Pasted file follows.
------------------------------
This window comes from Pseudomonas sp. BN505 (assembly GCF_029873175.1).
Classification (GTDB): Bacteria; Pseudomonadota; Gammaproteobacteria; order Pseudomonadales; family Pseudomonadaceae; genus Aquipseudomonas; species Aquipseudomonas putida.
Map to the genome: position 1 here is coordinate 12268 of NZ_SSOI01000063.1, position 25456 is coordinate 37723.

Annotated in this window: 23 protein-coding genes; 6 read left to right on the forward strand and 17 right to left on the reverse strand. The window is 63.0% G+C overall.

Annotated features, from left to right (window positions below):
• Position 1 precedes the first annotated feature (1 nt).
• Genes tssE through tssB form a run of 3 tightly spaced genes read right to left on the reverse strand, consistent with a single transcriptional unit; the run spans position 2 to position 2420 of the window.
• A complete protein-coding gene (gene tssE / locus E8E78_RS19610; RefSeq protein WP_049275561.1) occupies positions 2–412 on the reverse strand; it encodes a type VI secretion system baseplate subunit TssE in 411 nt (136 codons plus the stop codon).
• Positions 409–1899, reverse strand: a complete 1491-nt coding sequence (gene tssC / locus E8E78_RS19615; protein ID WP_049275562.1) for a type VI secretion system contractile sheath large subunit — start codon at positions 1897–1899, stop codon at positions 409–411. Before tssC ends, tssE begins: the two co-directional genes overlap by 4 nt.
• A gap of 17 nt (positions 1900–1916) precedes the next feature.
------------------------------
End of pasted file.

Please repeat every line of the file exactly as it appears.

This window comes from Pseudomonas sp. BN505 (assembly GCF_029873175.1).
Classification (GTDB): Bacteria; Pseudomonadota; Gammaproteobacteria; order Pseudomonadales; family Pseudomonadaceae; genus Aquipseudomonas; species Aquipseudomonas putida.
Map to the genome: position 1 here is coordinate 12268 of NZ_SSOI01000063.1, position 25456 is coordinate 37723.

Annotated in this window: 23 protein-coding genes; 6 read left to right on the forward strand and 17 right to left on the reverse strand. The window is 63.0% G+C overall.

Annotated features, from left to right (window positions below):
• Position 1 precedes the first annotated feature (1 nt).
• Genes tssE through tssB form a run of 3 tightly spaced genes read right to left on the reverse strand, consistent with a single transcriptional unit; the run spans position 2 to position 2420 of the window.
• A complete protein-coding gene (gene tssE / locus E8E78_RS19610; RefSeq protein WP_049275561.1) occupies positions 2–412 on the reverse strand; it encodes a type VI secretion system baseplate subunit TssE in 411 nt (136 codons plus the stop codon).
• Positions 409–1899, reverse strand: a complete 1491-nt coding sequence (gene tssC / locus E8E78_RS19615; protein ID WP_049275562.1) for a type VI secretion system contractile sheath large subunit — start codon at positions 1897–1899, stop codon at positions 409–411. Before tssC ends, tssE begins: the two co-directional genes overlap by 4 nt.
• A gap of 17 nt (positions 1900–1916) precedes the next feature.